AGO Opinion 95024

Well Spacing Requirements
Opinion 95024

Well Spacing Requirements

J. Michael Jess, Director, Nebraska Department of Water Resources

Don Stenberg, Attorney General
Marie C. Pawol, Assistant Attorney General

You have inquired about whether the well spacing requirements set forth in Neb. Rev. Stat. §S 46-609 and 46-651 (1993) are applicable to inactive status water wells, as defined in Neb. Rev. Stat. § 46-1207.02 (Cum. Supp. 1994). We are of the opinion that these statutes, when considered together, afford spacing protections to both inactive and active status water wells.

Section 46-609(1) provides that "no irrigation water well shall be drilled upon any land in this state within six hundred feet of any registered irrigation water well .... " Under subsection (2) of the foregoing statute, unregistered wells are provided this spacing protection "for a period of thirty days after completion of such water well," which is the time allowed for registering such wells. See, Neb. Rev. Stat. § 46-602(1) (1993).

Section 46-651 provides that no irrigation or industrial water well or water well of any other public water supplier shall be drilled within one thousand feet of any registered water well of any public water supplier, irrigation or industrial water well. Again, under subsection (2) of the foregoing statute, unregistered wells are afforded this spacing protection for a period of thirty days following completion.

Neither ~ 46-609 nor ~ 46-651 distinguishes between inactive or active wells. However, it was not until the passage of Neb. Rev. Stat. § 46-1207.02 (Cum.Supp. 1994), effective April 19, 1994, that the legislature categorized wells in this manner. Specifically, § 46-1207.02 defines an inactive status water well, in part, as "a well that is in a good state of repair and for which the owner has provided evidence of intent for future use .... " The Water Well Standards and Contractors' Licensing Act, §5 46-1201 (Cum.Supp. 1994) through 46-1240.06 (Cum.Supp. 1994), contemplates the registration of both active and inactive ground water wells.

Components of a series or collection of statutes pertaining to a subject matter should be conjunctively considered and construed to determine the intent of the legislature so that different provisions are consistent, harmonious, and sensible. Metropolitan Life Ins. Co. v. Kissinger Farms Inc., 244 Neb. 620, 508 N.W.2d 568 (1993). Further, when the legislature enacts legislation making related preexisting laws applicable thereto, it is presumed that it did so with full knowledge of such preexisting legislation. School Dist. No. 17, Douglas County v. State, 210 Neb. 762, 316 N.W.2d 767 (1985).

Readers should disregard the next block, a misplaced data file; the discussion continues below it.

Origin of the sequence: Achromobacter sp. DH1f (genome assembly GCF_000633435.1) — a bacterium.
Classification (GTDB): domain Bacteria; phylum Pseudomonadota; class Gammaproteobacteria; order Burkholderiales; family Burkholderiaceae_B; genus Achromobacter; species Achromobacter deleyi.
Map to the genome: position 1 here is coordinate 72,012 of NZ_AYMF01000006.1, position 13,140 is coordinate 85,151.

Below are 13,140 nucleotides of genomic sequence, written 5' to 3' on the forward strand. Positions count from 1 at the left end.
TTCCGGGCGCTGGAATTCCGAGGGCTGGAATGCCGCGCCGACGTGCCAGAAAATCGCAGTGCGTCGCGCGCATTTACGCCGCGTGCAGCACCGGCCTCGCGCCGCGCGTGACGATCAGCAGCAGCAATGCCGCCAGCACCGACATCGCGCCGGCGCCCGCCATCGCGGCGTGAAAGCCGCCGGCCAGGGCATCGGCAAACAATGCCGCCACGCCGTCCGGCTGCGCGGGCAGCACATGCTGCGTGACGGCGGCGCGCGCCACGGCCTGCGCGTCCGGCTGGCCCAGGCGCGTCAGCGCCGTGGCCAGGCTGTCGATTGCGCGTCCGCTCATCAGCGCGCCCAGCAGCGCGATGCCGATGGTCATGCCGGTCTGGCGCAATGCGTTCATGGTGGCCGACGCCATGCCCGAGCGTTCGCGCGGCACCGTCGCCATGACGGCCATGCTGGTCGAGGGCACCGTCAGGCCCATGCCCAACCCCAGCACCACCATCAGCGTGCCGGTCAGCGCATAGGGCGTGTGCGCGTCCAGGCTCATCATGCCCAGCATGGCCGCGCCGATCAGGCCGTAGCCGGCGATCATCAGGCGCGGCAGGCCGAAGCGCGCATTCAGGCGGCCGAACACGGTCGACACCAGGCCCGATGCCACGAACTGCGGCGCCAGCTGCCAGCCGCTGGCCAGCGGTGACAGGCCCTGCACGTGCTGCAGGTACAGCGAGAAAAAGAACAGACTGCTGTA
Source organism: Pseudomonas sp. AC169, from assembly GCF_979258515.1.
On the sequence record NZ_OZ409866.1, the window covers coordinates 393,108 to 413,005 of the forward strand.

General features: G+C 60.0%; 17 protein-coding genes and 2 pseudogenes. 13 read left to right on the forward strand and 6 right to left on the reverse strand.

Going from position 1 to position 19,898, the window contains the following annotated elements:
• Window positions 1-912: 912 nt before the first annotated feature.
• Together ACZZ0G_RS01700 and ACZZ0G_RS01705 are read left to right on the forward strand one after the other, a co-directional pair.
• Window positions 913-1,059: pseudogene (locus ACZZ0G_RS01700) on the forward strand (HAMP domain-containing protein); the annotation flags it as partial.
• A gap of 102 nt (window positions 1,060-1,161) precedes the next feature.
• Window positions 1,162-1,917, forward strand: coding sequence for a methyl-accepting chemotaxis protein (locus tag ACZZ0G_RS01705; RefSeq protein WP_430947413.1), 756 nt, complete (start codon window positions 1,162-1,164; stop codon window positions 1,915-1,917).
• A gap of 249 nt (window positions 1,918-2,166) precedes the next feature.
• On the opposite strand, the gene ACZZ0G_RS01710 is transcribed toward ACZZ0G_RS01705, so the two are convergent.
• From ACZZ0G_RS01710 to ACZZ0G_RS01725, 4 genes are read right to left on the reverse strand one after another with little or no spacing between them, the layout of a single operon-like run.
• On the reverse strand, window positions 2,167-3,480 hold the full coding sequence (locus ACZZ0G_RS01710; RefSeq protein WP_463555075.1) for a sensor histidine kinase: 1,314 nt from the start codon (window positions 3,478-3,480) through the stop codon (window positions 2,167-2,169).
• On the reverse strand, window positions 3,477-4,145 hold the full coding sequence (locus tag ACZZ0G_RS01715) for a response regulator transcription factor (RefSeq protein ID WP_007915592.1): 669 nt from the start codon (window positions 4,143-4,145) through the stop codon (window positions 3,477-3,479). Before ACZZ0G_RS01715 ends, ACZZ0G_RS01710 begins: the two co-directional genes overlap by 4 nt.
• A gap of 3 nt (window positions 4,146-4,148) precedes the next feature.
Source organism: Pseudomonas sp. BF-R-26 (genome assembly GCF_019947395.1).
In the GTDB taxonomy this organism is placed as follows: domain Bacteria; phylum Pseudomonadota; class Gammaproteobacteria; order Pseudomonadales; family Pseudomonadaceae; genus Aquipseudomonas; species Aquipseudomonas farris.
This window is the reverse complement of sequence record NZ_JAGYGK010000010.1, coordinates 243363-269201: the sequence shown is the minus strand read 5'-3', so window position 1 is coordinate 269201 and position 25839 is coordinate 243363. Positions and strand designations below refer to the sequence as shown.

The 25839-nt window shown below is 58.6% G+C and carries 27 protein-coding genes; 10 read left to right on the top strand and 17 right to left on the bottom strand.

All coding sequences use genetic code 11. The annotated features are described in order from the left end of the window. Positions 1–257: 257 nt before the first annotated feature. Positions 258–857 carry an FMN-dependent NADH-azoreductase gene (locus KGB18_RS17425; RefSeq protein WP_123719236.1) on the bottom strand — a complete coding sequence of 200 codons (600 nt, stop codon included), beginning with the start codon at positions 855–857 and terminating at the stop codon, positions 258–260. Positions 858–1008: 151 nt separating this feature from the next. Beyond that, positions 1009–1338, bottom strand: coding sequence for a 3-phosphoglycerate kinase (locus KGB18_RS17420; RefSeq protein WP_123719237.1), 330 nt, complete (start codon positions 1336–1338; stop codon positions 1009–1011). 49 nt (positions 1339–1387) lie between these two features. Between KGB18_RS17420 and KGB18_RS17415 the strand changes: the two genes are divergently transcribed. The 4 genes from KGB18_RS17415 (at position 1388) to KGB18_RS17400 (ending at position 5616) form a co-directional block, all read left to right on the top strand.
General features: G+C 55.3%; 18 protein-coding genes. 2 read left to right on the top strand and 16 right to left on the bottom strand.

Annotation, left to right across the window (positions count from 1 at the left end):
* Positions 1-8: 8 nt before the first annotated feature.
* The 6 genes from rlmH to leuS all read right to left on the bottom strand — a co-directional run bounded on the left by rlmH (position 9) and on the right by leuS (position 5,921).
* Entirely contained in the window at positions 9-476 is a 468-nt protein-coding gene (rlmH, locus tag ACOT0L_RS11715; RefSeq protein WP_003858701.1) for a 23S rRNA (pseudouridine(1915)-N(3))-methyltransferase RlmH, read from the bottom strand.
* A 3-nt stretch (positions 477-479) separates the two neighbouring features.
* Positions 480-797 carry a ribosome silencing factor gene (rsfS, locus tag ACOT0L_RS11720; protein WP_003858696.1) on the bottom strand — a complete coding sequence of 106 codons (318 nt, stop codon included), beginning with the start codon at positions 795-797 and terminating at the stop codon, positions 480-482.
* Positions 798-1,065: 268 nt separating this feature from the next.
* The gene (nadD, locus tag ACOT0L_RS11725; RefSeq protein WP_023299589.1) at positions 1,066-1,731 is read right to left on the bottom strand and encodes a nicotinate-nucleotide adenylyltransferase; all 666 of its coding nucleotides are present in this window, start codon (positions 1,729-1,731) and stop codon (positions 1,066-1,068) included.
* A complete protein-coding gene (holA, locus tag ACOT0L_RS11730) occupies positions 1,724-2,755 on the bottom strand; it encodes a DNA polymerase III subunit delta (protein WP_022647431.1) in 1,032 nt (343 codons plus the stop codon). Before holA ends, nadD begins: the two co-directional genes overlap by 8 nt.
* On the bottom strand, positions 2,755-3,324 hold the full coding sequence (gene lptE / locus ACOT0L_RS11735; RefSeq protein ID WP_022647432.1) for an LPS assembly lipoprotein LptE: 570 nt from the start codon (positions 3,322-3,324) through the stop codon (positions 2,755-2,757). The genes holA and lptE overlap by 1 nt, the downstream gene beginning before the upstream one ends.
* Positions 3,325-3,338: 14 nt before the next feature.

Based upon these statutory rules of construction, we believe that the when the legislature enacted Neb. Rev. Stat. ~ 46-1207.02, it intended to afford registered, inactive status wells the spacing protections delineated in § 46-609 and ~ 46-651. This statutory construction also better fosters the legislature's declaration of policy set forth in Neb. Nev. Stat. § 46-608 (1993):

The Legislature finds, recognizes, and declares that the conservation of ground water and the beneficial use thereof are essential to the future well-being of this state, and that the drilling of irrigation water wells in the state without regard to spacing is detrimental to the public welfare, and that the spacing of irrigation water wells should be regulated.

If well spacing protections are not extended to inactive water wells, which by definition are intended to be used in the future, then the legislative policy set forth in § 46-608 could be defeated or undermined when such wells later become active and, in the interim, other wells were drilled notwithstanding the spacing requirements. Further, the investments made by owners of inactive status water wells, who intend to make future use of these registered wells, would not be protected. Therefore, we conclude that the spacing protections set forth in S 46-609 and § 46-651 extend to inactive status water wells.


Attorney General